Petrol Tank

D he job of a swirl pot is to ensure a constant feed of fuel to the fuel pump, ana therefore the engine This may sound obvious but when driving hard, especially 011 uack, the high forces experienced when cornering can cause the fuel to be 'thrown' away from the pick up pipe. This can lead to potentially engine-destroying fuel starvation. To ensure there is a constant feed of fuel, and to protect the engine from running lean, a swirl pot is used. This basically acts like a reservoir The tall, narrow shape means it is unaffected by surge, unlike the traditionally low and wide shaped main fuel tanks.

A secondary fuel pump is required tc supply fuel to the swirl pot, but unlike the main pump doesn't have to be high pressure to supply the fuel rail, instead it just has to flow enough volume to keep the swirl pot full The mam fuel pump then feeds the fuel rail at the required higher pressures from an outlet in the swirl pot.

At the bottom of the swirl pot should be two lines; an input from the tank via the low pressure pump, and an outlet for the high pressure pump. At the top there should be another two pipes for the returns; one coming from the fuel rail, and one going to the return in tt*e tank.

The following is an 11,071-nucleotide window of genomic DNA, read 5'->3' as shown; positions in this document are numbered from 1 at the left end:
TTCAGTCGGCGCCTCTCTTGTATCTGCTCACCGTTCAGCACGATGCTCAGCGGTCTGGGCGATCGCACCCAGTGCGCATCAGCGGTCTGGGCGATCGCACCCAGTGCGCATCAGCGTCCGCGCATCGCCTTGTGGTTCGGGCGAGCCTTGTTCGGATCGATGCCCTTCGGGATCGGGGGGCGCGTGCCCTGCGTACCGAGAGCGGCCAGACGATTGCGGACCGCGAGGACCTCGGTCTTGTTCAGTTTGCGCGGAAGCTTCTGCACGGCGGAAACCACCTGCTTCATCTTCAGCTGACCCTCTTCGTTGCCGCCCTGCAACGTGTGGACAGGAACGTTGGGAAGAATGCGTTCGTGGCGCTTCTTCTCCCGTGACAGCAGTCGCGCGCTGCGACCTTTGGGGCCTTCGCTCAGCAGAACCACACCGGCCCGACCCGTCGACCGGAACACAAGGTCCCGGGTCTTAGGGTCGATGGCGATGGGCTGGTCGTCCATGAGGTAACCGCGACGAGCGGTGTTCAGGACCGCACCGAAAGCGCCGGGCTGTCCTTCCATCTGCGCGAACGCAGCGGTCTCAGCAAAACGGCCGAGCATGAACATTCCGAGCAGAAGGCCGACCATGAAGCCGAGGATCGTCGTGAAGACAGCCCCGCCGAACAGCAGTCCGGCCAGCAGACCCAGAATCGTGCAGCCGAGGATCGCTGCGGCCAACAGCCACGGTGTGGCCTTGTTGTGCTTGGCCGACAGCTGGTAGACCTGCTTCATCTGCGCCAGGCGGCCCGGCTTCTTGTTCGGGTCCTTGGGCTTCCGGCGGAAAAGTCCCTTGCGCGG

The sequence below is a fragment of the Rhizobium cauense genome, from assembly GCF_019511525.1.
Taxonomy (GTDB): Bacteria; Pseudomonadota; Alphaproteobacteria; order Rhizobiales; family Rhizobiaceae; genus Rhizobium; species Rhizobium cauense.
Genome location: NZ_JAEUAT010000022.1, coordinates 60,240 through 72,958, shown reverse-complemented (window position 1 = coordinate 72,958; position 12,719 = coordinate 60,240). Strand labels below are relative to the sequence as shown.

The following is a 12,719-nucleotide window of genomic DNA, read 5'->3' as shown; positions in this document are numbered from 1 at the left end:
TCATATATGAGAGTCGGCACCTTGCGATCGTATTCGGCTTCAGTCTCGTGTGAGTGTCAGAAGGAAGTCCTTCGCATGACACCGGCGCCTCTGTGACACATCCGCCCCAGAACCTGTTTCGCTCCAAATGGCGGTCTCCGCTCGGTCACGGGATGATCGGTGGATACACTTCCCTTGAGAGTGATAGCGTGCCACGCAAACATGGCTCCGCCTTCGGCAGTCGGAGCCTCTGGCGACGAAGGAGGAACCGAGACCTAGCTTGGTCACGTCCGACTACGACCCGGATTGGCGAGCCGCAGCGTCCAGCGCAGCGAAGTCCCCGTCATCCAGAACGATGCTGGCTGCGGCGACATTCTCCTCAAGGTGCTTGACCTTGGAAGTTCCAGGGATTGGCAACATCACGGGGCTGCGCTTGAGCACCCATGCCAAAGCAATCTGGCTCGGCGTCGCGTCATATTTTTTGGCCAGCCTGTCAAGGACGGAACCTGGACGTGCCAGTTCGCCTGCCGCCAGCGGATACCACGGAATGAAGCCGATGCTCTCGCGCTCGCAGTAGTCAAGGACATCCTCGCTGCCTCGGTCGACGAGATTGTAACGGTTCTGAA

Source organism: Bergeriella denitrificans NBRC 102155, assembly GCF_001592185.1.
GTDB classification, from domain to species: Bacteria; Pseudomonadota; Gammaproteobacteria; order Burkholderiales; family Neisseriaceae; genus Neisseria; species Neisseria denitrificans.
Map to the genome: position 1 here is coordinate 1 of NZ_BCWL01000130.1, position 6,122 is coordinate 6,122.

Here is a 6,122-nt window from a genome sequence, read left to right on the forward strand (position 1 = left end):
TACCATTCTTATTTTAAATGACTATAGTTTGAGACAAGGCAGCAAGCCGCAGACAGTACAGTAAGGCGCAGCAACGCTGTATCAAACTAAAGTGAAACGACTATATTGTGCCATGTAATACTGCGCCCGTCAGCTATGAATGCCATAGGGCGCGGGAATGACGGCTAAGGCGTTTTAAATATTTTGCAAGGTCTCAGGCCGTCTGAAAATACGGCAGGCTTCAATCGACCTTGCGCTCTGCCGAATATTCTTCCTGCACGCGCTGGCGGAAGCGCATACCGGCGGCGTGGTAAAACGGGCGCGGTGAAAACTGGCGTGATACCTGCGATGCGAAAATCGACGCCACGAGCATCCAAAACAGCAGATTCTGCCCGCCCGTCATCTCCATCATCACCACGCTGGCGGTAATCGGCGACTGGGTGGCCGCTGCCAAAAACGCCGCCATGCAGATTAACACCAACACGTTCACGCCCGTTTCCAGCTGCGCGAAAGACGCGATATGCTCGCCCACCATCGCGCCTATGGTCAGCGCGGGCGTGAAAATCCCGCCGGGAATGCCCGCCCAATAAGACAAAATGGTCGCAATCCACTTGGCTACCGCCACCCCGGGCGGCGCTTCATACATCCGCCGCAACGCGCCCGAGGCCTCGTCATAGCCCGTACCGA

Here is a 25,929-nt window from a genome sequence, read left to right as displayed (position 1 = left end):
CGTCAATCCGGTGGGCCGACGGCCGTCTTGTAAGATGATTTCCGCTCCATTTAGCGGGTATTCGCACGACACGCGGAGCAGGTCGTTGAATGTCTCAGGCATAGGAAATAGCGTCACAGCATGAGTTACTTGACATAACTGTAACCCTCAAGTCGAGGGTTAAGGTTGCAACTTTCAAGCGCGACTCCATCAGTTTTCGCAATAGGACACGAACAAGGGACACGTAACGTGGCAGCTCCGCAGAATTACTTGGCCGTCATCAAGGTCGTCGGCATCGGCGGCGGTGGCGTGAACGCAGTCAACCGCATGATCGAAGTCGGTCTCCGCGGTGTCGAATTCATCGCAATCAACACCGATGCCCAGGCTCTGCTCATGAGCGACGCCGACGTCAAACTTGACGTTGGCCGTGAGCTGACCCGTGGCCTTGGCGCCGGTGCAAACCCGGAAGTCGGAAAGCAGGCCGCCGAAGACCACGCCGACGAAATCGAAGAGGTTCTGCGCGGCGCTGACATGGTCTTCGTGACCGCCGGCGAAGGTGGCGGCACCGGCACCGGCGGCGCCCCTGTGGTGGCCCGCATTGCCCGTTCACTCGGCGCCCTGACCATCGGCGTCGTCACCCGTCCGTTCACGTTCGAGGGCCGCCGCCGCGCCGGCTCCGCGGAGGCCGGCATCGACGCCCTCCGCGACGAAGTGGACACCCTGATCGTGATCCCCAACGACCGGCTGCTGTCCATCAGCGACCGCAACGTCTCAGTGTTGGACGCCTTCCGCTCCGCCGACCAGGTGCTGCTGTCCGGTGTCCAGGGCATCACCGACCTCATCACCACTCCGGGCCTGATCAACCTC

As the fuel enters the swirl pot from the low pressure pump it 'swiils' around (hence llie name) allowing any air to escape at the top, and ersuring a constant supply of fuel is ready at the outlet pipe. The return from the fuel rail at the top of the pot also helps promote this swirl effect

Although it might mean some slight revis ons to your existing fuel system, fitting a swirl pot is great way to avoid any potential fuel starvation issues and migfit just save you the cost of a rebuild!

A swirl pot is basically a reservoir which ensures there is always a constant supply of fuel to the main pump

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